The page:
In a new study, researchers found that children who are obese were more likely to consume school lunch instead of a packed lunch from home and spend two hours a day watching TV or playing a video game.

The study was conducted by the University of Michigan Cardiovascular Centre and includes 1,003 Michigan 6th graders in a school-based health program. The results suggest unhealthy habits are feeding the childhood obesity trend.

“For the extremely overweight child, genetic screening may be a consideration,” said study senior author Kim A. Eagle. “For the rest, increasing physical activity, reducing recreational screen time and improving the nutritional value of school lunches offers great promise to begin a reversal of current childhood obesity trends,” Eagle said.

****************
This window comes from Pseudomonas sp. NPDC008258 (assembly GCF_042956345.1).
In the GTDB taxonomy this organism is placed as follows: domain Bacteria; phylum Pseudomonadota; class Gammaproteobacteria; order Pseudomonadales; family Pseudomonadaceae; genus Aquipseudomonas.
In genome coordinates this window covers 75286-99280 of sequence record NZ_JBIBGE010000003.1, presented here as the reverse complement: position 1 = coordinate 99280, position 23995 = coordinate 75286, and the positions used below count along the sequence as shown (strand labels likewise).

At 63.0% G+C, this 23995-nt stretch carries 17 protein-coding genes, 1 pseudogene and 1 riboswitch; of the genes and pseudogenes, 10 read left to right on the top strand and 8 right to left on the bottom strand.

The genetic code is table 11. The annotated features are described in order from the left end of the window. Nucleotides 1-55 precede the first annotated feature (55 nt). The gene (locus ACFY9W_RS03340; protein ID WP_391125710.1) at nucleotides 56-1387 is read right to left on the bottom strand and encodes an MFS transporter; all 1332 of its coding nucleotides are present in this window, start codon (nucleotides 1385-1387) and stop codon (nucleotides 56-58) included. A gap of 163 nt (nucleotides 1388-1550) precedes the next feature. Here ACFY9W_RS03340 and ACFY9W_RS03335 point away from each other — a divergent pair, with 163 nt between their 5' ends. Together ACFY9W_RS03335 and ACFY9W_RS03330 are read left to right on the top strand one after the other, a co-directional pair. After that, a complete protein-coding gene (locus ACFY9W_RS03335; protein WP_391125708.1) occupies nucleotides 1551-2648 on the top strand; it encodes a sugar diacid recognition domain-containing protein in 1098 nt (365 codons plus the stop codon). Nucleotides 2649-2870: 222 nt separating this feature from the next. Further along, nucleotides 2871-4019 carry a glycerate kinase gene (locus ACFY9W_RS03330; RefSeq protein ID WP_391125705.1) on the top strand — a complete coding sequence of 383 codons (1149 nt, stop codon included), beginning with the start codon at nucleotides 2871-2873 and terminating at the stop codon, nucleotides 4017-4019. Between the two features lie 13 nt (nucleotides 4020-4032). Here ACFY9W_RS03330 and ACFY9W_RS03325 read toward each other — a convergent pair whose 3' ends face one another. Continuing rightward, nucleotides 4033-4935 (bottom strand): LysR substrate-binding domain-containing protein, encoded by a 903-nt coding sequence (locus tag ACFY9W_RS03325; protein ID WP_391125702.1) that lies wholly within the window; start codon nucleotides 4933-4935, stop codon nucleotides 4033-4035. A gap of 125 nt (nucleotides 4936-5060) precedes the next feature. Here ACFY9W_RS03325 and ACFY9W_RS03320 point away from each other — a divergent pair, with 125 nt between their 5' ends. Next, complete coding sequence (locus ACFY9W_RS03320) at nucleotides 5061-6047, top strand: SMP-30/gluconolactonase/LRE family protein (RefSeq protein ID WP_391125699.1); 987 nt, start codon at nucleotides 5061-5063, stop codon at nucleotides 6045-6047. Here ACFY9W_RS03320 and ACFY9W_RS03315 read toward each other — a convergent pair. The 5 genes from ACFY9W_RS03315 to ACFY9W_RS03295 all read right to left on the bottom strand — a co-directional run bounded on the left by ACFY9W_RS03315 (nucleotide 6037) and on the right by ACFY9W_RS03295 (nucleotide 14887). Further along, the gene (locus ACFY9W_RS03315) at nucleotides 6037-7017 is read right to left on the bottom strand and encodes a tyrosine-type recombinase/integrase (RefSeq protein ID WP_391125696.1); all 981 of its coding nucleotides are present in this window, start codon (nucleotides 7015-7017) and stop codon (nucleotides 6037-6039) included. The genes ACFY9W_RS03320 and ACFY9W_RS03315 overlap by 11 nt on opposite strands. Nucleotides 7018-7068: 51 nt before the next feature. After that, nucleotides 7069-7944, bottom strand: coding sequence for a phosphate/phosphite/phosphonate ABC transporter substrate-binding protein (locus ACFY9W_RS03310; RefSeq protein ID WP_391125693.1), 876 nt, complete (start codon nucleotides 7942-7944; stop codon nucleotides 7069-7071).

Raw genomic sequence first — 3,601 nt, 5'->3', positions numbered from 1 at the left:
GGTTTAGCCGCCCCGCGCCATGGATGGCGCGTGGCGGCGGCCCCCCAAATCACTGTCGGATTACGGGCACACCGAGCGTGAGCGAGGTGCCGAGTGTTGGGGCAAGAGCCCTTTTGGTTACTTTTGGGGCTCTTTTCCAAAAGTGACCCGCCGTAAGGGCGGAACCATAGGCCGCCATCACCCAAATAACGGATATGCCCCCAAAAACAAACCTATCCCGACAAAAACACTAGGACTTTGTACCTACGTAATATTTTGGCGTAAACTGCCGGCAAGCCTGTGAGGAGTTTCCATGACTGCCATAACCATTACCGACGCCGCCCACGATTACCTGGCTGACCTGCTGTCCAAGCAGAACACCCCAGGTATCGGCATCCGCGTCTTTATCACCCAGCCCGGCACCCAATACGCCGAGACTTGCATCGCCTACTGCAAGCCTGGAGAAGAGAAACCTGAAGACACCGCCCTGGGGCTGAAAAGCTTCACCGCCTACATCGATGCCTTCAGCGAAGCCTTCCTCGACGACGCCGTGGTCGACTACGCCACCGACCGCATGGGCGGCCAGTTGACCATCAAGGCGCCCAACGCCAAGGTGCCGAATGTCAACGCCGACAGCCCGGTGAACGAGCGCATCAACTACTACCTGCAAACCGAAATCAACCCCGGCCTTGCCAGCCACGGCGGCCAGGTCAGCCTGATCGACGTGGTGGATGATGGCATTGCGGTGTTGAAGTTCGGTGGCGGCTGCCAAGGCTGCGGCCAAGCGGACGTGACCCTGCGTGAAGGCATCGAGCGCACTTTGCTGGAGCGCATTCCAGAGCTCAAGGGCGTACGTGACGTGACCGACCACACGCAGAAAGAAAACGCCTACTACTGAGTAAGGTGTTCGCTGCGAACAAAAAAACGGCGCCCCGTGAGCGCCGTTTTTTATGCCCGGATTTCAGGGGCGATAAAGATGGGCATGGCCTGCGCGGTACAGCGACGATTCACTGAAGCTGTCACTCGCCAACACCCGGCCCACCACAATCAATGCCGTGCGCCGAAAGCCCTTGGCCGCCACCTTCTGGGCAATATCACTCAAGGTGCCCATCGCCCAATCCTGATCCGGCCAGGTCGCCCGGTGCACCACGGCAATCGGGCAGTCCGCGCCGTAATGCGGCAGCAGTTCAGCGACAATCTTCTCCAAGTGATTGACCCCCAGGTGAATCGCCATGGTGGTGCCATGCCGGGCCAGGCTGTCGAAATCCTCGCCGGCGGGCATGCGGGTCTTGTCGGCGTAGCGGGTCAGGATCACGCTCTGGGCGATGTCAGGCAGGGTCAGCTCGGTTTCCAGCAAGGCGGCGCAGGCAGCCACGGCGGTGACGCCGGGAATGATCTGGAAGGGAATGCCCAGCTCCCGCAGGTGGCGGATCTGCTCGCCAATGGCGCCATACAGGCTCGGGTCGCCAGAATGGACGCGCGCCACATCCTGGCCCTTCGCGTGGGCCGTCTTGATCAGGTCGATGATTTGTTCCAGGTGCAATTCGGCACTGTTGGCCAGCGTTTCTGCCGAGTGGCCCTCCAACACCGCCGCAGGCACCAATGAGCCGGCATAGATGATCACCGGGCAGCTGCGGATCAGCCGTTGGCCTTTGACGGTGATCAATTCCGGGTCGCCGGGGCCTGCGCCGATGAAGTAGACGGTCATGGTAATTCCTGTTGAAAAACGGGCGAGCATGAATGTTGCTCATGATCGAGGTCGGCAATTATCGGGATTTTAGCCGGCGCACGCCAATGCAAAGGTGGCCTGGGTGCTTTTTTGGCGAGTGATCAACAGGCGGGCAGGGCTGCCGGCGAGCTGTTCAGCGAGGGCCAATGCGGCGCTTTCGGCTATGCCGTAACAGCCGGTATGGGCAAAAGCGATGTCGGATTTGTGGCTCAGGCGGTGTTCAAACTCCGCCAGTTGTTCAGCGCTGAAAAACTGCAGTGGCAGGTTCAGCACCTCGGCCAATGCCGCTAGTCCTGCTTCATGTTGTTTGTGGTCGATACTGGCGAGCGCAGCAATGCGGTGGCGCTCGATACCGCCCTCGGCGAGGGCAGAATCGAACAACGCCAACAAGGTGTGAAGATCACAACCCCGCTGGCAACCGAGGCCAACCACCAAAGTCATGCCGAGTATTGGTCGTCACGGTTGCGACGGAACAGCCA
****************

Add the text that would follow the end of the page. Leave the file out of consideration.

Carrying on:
Children involved in the study participate in Project Healthy Schools, school-based program supported by communities and the U-M Health System to teach middle school students about healthy lifestyles, in hopes of reducing their future risk of cardiovascular disease and diabetes.

Researchers found that 58 per cent of obese children had watched two hours of TV in the previous day, compared to 41 per cent of non-obese children. 45 per cent of obese students always ate school lunch, but only 34 per cent of non-obese students ate school lunch.

Significantly fewer obese kids exercised regularly, took physical education classes, or were a member of a sports team.

Because the eating and exercise patterns of obese children were so different than their normal weight peers, researchers concluded that lifestyle was more closely linked with childhood obesity, than genetics.

The study was published in the American Heart Journal.